The beginning of Shmot includes a listing of Jacob’s sons and a description that the “Israelites were fertile and prolific; they multiplied and increased very greatly, so that the land was filled with them.” Pharaoh, frustrated by the Israelites fertility commanded to the midwives that newborn boys be killed. But, “the midwives [Puah and Shifrah], fearing God, did not do as the king of Egypt had told them; they let the boys live.”
A midrash says, “Not only did they not do what Pharaoh told them, they even dared to do deeds of kindness for the children they saved. In behalf of poor mothers, the midwives would go to the houses of rich others and collect water and food, which they gave to the poor mothers and thus kept their children alive” (Sefer Ha-aggadah, p. 60).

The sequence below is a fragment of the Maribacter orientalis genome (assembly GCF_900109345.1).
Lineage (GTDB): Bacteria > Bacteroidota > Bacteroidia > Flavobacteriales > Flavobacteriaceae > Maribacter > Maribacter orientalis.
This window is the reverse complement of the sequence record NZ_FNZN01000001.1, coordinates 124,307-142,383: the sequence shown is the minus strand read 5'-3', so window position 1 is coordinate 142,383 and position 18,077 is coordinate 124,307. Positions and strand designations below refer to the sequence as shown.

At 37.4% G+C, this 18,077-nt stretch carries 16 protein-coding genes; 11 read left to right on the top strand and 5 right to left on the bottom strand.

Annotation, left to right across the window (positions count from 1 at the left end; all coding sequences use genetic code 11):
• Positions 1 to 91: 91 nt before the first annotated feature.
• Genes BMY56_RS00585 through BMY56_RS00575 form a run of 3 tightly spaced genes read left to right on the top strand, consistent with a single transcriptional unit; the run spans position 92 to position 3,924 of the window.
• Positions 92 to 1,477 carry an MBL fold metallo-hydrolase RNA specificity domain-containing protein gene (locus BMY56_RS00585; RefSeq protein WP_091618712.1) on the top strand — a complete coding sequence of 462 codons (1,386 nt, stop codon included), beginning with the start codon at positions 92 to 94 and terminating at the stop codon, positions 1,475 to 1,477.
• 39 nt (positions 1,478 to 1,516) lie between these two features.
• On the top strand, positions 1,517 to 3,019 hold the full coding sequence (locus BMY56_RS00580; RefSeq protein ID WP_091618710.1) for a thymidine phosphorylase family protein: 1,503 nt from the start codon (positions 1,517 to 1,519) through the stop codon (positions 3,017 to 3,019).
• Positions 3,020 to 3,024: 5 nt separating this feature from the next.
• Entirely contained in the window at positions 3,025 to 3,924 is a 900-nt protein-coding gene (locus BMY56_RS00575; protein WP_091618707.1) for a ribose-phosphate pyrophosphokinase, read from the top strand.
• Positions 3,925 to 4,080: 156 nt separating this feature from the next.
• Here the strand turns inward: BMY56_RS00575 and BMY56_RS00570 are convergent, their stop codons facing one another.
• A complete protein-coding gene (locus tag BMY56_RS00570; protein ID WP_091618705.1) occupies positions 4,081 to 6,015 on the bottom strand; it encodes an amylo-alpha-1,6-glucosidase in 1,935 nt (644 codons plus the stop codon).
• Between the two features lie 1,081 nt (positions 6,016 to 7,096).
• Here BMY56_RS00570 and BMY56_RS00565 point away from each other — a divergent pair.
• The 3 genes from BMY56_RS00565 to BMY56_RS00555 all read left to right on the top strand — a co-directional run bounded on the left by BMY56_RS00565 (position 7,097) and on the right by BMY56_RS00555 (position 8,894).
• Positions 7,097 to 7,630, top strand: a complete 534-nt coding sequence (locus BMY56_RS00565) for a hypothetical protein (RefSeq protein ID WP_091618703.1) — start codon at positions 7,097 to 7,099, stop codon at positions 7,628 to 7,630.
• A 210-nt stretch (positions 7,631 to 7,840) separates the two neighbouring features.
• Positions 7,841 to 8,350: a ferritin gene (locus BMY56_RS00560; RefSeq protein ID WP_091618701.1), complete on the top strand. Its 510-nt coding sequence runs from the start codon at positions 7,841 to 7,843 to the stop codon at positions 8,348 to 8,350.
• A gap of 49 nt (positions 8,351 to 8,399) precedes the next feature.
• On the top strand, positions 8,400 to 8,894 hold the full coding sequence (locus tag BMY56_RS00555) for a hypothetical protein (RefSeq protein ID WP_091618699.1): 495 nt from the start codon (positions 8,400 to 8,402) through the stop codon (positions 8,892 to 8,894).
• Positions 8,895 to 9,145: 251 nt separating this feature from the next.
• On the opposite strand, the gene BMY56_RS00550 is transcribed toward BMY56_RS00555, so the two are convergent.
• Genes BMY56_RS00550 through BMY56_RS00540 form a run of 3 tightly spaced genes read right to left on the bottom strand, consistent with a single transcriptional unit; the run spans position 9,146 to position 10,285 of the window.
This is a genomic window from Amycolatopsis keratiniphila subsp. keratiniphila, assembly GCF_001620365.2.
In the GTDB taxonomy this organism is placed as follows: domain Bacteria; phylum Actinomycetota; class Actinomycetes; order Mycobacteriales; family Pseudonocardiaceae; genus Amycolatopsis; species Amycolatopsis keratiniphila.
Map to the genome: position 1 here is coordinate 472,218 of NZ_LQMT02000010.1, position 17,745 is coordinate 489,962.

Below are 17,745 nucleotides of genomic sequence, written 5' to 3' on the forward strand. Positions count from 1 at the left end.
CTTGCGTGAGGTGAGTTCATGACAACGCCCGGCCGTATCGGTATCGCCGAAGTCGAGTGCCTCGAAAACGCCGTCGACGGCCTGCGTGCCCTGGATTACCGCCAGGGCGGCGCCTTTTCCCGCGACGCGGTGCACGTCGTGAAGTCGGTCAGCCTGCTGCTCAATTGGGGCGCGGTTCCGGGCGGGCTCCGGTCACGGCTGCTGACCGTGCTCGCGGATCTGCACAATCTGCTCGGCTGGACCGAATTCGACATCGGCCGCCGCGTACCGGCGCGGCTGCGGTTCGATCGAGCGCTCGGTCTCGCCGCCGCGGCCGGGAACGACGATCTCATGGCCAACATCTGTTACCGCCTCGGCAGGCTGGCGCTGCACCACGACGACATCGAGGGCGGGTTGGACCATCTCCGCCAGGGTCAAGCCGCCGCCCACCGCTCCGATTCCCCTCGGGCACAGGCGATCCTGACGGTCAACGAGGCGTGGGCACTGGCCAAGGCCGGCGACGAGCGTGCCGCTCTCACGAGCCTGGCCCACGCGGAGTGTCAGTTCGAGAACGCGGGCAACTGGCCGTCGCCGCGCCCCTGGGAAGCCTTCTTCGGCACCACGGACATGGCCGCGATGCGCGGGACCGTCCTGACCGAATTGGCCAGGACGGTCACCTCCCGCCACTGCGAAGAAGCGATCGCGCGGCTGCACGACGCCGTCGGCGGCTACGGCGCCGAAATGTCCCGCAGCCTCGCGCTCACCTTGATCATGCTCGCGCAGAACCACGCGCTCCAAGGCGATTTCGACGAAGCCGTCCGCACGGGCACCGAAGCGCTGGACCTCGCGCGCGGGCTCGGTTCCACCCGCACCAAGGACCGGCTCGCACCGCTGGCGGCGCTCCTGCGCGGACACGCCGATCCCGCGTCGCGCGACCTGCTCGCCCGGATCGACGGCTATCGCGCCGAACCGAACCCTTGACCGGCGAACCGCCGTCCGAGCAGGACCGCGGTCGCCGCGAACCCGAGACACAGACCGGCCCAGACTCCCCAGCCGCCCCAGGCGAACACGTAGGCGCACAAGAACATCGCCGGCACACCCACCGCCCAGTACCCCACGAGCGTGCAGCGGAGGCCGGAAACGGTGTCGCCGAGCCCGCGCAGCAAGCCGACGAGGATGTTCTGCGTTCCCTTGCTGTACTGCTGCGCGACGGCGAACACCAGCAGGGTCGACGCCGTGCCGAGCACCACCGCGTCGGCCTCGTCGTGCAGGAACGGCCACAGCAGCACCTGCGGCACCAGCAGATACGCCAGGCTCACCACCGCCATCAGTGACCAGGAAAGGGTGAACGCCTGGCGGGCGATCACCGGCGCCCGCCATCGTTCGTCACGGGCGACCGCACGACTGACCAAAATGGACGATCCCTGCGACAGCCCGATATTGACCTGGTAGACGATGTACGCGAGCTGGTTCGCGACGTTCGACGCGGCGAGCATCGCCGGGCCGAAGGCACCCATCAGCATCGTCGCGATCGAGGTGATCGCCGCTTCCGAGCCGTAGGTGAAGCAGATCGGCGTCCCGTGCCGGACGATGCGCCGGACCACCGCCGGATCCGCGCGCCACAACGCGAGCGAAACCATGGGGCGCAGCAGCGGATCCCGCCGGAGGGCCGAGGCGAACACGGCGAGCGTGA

Like many stories in the Book of Exodus (Shmot), the story of the midwives is one that exemplifies our responsibility to do justice in the face of oppression and protect disadvantaged people in our communities, nation and world. Continue reading